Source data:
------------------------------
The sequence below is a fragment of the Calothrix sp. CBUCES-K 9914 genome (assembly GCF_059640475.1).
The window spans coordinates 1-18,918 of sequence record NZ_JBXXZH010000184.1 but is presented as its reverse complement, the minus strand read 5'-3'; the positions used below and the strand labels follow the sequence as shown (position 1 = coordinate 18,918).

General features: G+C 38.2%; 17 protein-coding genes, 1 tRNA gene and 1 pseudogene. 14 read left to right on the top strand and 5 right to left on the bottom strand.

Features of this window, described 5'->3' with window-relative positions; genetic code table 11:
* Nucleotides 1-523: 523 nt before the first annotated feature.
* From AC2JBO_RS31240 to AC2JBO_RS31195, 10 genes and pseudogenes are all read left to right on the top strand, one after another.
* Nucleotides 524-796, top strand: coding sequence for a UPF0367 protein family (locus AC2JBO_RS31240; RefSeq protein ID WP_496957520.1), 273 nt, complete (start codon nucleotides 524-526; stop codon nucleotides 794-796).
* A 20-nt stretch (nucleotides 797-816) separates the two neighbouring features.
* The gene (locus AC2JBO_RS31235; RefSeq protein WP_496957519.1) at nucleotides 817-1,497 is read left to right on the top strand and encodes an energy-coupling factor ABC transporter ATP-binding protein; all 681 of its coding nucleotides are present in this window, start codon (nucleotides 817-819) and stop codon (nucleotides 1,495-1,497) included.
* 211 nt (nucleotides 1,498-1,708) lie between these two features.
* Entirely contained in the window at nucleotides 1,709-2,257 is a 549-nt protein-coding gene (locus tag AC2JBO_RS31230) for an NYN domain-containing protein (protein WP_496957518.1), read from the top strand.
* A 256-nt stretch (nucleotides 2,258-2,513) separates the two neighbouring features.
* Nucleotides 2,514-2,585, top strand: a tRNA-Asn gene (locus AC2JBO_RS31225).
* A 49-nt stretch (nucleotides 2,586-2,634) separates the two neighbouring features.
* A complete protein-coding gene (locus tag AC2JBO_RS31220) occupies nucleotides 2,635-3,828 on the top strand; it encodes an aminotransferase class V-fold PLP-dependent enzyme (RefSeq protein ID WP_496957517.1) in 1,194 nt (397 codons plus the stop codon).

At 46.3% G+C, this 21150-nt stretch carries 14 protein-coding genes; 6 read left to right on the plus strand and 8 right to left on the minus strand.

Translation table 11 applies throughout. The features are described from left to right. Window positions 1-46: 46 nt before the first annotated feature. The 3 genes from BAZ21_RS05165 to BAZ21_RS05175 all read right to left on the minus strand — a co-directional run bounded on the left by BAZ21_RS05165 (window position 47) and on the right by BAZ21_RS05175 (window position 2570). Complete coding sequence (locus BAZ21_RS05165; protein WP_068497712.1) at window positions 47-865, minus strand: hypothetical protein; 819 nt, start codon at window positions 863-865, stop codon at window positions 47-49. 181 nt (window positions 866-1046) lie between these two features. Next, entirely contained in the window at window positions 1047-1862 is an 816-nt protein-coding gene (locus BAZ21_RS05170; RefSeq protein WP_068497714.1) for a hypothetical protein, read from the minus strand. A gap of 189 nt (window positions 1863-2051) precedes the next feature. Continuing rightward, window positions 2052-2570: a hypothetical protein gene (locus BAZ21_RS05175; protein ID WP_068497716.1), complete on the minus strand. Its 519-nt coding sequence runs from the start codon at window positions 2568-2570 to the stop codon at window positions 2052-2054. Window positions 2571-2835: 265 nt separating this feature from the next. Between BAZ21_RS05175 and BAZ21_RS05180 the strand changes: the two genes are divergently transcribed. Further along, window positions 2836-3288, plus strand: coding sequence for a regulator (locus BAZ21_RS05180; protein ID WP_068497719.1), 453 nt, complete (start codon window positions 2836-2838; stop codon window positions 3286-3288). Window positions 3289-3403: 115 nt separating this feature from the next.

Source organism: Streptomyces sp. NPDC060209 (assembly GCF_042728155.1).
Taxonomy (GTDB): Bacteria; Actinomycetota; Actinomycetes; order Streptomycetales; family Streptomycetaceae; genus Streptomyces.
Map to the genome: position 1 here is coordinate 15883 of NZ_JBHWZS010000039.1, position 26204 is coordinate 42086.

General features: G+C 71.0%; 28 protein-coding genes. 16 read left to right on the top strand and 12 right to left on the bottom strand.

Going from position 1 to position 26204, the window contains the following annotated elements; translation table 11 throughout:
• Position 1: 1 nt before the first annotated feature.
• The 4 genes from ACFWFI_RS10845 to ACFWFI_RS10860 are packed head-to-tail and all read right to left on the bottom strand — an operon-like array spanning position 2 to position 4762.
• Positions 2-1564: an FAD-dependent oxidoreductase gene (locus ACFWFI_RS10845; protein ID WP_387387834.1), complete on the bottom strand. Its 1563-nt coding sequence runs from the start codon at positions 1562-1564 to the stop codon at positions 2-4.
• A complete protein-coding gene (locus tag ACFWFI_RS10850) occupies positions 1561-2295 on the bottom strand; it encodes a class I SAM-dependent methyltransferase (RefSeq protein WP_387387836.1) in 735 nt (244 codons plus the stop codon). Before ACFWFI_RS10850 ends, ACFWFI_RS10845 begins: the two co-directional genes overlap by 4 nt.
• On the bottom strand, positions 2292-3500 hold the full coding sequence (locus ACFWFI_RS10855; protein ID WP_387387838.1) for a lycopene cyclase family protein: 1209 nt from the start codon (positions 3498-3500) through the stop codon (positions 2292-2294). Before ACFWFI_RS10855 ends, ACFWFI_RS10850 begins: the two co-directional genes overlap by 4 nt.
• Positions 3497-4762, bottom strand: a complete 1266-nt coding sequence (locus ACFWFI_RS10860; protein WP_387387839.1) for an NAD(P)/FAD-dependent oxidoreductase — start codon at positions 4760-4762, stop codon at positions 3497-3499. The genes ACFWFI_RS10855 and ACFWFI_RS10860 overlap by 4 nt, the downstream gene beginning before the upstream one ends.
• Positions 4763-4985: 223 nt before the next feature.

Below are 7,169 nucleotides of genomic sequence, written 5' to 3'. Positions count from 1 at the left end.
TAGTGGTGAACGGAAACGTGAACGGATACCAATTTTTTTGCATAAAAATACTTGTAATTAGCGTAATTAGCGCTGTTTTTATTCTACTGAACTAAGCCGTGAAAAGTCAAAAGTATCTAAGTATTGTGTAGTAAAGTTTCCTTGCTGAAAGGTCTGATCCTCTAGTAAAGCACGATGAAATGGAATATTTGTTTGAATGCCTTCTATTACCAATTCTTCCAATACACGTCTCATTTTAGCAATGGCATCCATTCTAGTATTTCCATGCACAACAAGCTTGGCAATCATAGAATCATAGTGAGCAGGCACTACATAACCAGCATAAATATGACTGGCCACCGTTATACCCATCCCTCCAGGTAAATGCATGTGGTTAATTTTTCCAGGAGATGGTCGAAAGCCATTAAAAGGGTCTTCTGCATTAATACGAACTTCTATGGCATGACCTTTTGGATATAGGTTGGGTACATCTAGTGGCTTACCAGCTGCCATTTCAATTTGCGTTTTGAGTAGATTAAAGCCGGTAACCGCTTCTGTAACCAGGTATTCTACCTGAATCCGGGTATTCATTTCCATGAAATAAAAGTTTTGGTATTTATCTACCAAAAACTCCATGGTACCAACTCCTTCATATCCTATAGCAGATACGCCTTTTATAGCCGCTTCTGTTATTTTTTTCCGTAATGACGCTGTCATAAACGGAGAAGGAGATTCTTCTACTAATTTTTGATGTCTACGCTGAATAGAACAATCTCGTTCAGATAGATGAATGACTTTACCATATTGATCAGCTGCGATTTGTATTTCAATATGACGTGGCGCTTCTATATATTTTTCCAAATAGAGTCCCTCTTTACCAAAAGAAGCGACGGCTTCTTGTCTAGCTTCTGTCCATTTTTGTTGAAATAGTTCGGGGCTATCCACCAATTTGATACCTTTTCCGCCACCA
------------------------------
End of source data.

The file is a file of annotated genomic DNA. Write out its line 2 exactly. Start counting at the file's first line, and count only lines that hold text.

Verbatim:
The window spans coordinates 1-18,918 of sequence record NZ_JBXXZH010000184.1 but is presented as its reverse complement, the minus strand read 5'-3'; the positions used below and the strand labels follow the sequence as shown (position 1 = coordinate 18,918).